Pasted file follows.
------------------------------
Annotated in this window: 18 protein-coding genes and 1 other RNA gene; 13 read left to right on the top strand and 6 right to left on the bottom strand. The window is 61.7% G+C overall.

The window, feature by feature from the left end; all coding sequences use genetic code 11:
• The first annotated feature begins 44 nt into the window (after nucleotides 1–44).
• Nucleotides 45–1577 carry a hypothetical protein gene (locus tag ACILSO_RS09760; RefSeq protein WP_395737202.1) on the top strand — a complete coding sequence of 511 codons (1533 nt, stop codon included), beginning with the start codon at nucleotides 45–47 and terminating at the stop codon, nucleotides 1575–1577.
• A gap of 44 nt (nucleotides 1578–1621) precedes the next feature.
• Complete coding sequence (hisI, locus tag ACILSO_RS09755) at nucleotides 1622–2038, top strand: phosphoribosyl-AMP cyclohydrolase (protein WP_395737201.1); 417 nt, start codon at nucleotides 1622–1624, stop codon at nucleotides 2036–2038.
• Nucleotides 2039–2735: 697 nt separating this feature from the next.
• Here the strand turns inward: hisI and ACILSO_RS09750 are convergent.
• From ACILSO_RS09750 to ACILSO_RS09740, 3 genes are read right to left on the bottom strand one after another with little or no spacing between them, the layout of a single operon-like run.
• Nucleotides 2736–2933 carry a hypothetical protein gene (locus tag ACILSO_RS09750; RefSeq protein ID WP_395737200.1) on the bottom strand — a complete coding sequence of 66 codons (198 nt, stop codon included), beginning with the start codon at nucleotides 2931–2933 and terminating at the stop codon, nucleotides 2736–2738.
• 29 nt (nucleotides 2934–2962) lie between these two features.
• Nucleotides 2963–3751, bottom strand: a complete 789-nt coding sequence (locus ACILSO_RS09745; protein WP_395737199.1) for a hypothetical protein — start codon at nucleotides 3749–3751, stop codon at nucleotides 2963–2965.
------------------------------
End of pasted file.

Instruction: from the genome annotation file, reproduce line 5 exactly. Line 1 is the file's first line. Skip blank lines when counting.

• A gap of 44 nt (nucleotides 1578–1621) precedes the next feature.